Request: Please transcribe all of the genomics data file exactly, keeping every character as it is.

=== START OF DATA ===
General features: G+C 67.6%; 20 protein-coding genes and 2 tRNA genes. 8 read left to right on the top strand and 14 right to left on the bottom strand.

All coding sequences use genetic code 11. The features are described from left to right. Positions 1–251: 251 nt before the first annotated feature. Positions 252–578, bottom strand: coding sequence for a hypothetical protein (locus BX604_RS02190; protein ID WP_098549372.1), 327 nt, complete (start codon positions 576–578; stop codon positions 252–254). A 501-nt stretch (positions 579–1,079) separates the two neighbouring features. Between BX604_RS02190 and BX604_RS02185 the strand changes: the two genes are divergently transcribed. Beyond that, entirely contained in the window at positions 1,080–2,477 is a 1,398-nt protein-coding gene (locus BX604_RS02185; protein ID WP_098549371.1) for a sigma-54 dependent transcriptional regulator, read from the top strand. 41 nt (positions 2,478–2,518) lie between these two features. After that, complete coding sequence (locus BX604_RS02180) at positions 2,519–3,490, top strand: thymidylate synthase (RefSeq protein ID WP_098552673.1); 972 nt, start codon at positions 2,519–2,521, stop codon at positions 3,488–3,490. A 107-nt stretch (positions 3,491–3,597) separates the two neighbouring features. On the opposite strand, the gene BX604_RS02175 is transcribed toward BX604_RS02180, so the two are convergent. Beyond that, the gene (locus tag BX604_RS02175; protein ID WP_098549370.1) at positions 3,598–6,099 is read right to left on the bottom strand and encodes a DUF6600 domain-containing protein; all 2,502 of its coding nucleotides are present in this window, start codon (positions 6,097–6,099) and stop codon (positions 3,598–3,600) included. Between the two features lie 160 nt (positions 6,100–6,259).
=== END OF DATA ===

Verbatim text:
General features: G+C 67.6%; 20 protein-coding genes and 2 tRNA genes. 8 read left to right on the top strand and 14 right to left on the bottom strand.

All coding sequences use genetic code 11. The features are described from left to right. Positions 1–251: 251 nt before the first annotated feature. Positions 252–578, bottom strand: coding sequence for a hypothetical protein (locus BX604_RS02190; protein ID WP_098549372.1), 327 nt, complete (start codon positions 576–578; stop codon positions 252–254). A 501-nt stretch (positions 579–1,079) separates the two neighbouring features. Between BX604_RS02190 and BX604_RS02185 the strand changes: the two genes are divergently transcribed. Beyond that, entirely contained in the window at positions 1,080–2,477 is a 1,398-nt protein-coding gene (locus BX604_RS02185; protein ID WP_098549371.1) for a sigma-54 dependent transcriptional regulator, read from the top strand. 41 nt (positions 2,478–2,518) lie between these two features. After that, complete coding sequence (locus BX604_RS02180) at positions 2,519–3,490, top strand: thymidylate synthase (RefSeq protein ID WP_098552673.1); 972 nt, start codon at positions 2,519–2,521, stop codon at positions 3,488–3,490. A 107-nt stretch (positions 3,491–3,597) separates the two neighbouring features. On the opposite strand, the gene BX604_RS02175 is transcribed toward BX604_RS02180, so the two are convergent. Beyond that, the gene (locus tag BX604_RS02175; protein ID WP_098549370.1) at positions 3,598–6,099 is read right to left on the bottom strand and encodes a DUF6600 domain-containing protein; all 2,502 of its coding nucleotides are present in this window, start codon (positions 6,097–6,099) and stop codon (positions 3,598–3,600) included. Between the two features lie 160 nt (positions 6,100–6,259).